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annette71
04-18-2008, 03:26 AM
Hi all, i'm new to this site. I think it's a great initiative.
Perhaps you can give me feedback on this:
Has anybody used pastels on velour or suede? Are there any tips you can give me on working with these materials. It's definately a different feel to working on paper or board.
Any input would be greatly appreciated.

Regards,

Annette

johndill01
04-18-2008, 09:41 AM
If you will go to the blue box at the top of the threads, select the "Search this forum" and type either suede or velour, there are numerous references to the pros and cons of using either one. I personally prefer to use suede for at least some types of works.

Hope this helps and Welcome to the forum.

John

Tressa
04-18-2008, 02:27 PM
Hi Anette
Like John said, a lot of info on here re these surfaces, but one thing I found is you cannot erase really, but you can cover over almost everything , and reworking is very easy. I use suede a lot as I get bulk scrap from my framer.
Tres

jemgold
04-21-2008, 09:13 PM
Annette,
I've used the velour and like it for animals - it gives you a very soft look. The Gauralt pastels seem to work well on the surface. You can't use many layers.

annette71
12-18-2008, 01:03 AM
Thanks a lot to all.

Annette

AnnGarlough
12-20-2008, 01:09 AM
Hi Annette! I started out with a bit of this and that, trying sanded papers, velour and suede. There's just something about that suede that I love most of all.

It is such a personal choice, just like brands of pastels. I would encourage you to try both and see which you fall in love with!

Lisa M
12-20-2008, 11:52 AM
Welcome to the forum! You might look into the book Painting Animals That Touch the Heart by Lesley Harrison; she's a well-known professional artist who always (I believe) uses velour. Her website may also reveal more, though I haven't looked at it for awhile. A quick online search reveals around $45 for the cheapest copy, but you could probably find it cheaper with a little more searching. I have the book, though probably wouldn't pay quite that much for it:eek: . You can find just as much useful info searching around this forum. One thing you'll find is that the hardest of the soft pastels don't work too well on velour; save those for the sanded-surface papers.

Good luck, and happy painting!
lisa

adventureartist
12-21-2008, 12:33 AM
I have done some on velour none on suede, the velour does not lend itself to detail, but has a soft, fuzzy appearance to the pastel work on it. That is why it works so well for animals and fur. As I am a detail person, I did not really like it. I have seen Bob Ichter's work in the Belleza Gallery in Bisbee, Arizona and in Sedona, he works on suede and uses some marveloous color schemes...check him out.

fingy
12-21-2008, 10:42 AM
I find the softer pastels, like Derwent, are better on Velour, and Pastelmat ( I don't think it is available in the States ) by Clairfontaine, is firmer for details.
Just my observations.

Fingy

robertsloan2
12-21-2008, 02:34 PM
I've used velour mostly for animals too, and for working large. It's wonderful for getting soft shading with softer pastels. I was using Grumbachers when I first discovered it and did full board big cats on it -- they went fast. I didn't need to do much layering because it went on so strong, but found that in some areas I was doing several layers for details and it held more than regular paper.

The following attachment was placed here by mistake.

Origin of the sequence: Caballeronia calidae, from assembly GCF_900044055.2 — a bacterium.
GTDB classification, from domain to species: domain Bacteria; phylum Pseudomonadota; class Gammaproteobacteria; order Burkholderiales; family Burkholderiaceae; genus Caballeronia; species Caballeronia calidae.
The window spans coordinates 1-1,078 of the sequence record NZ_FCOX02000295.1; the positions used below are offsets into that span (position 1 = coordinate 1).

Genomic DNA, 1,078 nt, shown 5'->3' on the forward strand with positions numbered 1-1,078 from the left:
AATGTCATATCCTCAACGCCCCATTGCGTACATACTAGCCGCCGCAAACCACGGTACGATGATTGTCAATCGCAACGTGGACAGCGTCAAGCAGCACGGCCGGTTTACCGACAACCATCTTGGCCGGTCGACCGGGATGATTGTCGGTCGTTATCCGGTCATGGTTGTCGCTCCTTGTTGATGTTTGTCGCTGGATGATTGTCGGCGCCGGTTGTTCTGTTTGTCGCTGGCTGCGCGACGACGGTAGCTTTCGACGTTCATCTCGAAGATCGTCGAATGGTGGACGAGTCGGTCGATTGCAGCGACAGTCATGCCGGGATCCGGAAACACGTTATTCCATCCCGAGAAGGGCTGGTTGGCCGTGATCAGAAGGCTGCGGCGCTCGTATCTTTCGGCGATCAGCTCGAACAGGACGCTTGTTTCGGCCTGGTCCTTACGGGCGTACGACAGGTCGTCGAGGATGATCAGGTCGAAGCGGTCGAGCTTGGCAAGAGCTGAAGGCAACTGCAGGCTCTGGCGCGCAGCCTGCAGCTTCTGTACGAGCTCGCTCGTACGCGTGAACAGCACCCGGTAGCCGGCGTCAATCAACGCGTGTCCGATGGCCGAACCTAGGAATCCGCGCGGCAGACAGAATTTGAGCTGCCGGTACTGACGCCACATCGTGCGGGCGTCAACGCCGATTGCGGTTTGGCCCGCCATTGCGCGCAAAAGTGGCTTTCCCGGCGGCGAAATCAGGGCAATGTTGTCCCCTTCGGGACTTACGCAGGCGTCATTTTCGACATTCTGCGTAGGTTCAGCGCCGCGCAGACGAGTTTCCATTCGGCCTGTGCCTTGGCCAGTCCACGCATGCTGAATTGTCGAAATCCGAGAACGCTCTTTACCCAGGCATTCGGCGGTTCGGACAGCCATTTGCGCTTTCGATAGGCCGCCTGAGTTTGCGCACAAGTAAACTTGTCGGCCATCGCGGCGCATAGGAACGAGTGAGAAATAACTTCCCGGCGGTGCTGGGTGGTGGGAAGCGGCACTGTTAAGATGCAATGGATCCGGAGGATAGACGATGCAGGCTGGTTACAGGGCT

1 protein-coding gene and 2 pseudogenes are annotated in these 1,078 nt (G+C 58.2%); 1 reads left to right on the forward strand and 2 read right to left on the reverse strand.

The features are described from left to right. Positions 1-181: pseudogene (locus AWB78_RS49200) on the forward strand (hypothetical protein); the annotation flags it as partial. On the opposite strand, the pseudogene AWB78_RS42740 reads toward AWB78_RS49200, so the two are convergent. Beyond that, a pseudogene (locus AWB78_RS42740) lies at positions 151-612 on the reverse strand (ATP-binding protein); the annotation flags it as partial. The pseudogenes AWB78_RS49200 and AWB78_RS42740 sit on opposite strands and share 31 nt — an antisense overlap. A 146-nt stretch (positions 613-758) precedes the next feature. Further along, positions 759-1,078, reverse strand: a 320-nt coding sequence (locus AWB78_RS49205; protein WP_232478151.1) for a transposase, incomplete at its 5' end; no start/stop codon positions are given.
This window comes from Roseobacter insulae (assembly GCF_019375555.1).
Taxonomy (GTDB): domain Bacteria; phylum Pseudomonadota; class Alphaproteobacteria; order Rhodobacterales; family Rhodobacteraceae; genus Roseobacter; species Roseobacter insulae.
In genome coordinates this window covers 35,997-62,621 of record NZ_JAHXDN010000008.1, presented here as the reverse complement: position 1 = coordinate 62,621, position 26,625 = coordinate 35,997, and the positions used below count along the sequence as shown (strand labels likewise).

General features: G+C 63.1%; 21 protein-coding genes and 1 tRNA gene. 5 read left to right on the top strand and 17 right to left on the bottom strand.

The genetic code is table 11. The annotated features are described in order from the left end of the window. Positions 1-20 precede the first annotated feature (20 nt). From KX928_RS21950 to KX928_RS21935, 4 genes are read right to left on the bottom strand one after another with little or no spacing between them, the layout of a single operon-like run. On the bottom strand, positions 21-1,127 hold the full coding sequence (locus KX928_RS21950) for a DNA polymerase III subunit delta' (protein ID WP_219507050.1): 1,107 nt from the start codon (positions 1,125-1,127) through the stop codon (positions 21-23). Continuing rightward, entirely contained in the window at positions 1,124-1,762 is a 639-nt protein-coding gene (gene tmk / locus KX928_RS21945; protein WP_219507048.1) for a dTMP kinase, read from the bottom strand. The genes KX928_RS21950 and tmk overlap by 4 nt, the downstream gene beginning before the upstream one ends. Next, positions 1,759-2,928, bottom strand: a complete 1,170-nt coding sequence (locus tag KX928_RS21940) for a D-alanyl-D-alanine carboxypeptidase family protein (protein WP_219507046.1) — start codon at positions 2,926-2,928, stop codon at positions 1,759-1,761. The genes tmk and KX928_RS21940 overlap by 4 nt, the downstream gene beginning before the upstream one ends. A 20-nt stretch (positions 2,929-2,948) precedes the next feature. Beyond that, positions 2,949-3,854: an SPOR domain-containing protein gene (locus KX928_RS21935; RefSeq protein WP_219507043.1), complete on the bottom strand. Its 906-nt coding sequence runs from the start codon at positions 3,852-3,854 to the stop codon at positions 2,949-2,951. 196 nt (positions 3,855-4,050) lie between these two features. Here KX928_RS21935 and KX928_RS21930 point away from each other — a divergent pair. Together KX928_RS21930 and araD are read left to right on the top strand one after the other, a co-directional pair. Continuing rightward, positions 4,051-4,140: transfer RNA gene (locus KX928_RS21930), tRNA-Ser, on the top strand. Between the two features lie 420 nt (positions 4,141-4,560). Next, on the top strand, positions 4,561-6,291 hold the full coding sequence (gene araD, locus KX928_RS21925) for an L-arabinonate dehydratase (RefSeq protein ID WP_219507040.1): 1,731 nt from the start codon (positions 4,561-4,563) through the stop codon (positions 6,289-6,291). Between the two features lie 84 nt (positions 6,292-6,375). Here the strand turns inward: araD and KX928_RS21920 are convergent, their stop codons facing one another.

So, it's soft, less detail so it's better to work large, wonderful for gradual soft gradients and feathering fur and feather strokes, holds more layers than paper and less than sanded paper.

I've had only one problem with it and that's technical to doing ATCs (artist trading cards) and ACEOs (Art Cards Editions & Originals, same thing but you can sell them as well as swap them). ACEOs and ATCs are often mailed and kept in Top Loaders, clear archival PVC plastic card holders that go into albums. These are great for protecting trading card sized art in the regular mails. Velour needed the Extra Thick Card ones. Unfortunately, every one of the velour board ones I did and sent blurred horribly from the mail. They survive well enough in my album but can't be mailed in top loaders, while ATCs on sanded paper do arrive without blurring.

So, be extra careful in handling pastels on velour. I have not tried shipping one with glassine and a foam board stiffener like I do larger artworks, but I've stopped using velour for ACEOs at all even if I can get beautiful effects with it. I'll stick to the larger pieces that can be shipped the other way -- and I still need to mail one to someone to test how it survives shipping.

Pastels on velour don't need fixative, it's a bit pointless to put fixative on them. This may have something to do with their fragility and the softness of the surface rubbing against the top loader inside the envelope. So use sanded paper if you're doing ATCs.

IMaybe
12-21-2008, 07:02 PM
:clap: suede mat board is gret stuff. No dust, bright color, and easy to use. You can sharpen the Nupastels to get fine lines, and rich color on the suede. Its amazing how well the Nupastel works on it. All the softer patels, too , of course, but for hair, or lines, or small things, sharpen a Nu pastel and try it. You can also layer quite a bit on the suede. It really is good stuff for some subjects. Get some small cuts from your framer, or even Micheals, or a Ben Franklins Store, and try it. A full sheet is quite large, and costs $40 plus---It is easy to cut into sizes. Experimentation is the way to learn about these differnt surfaces, and its fun, too

annette71
12-28-2008, 02:52 PM
Thanks for all the replies!

Annette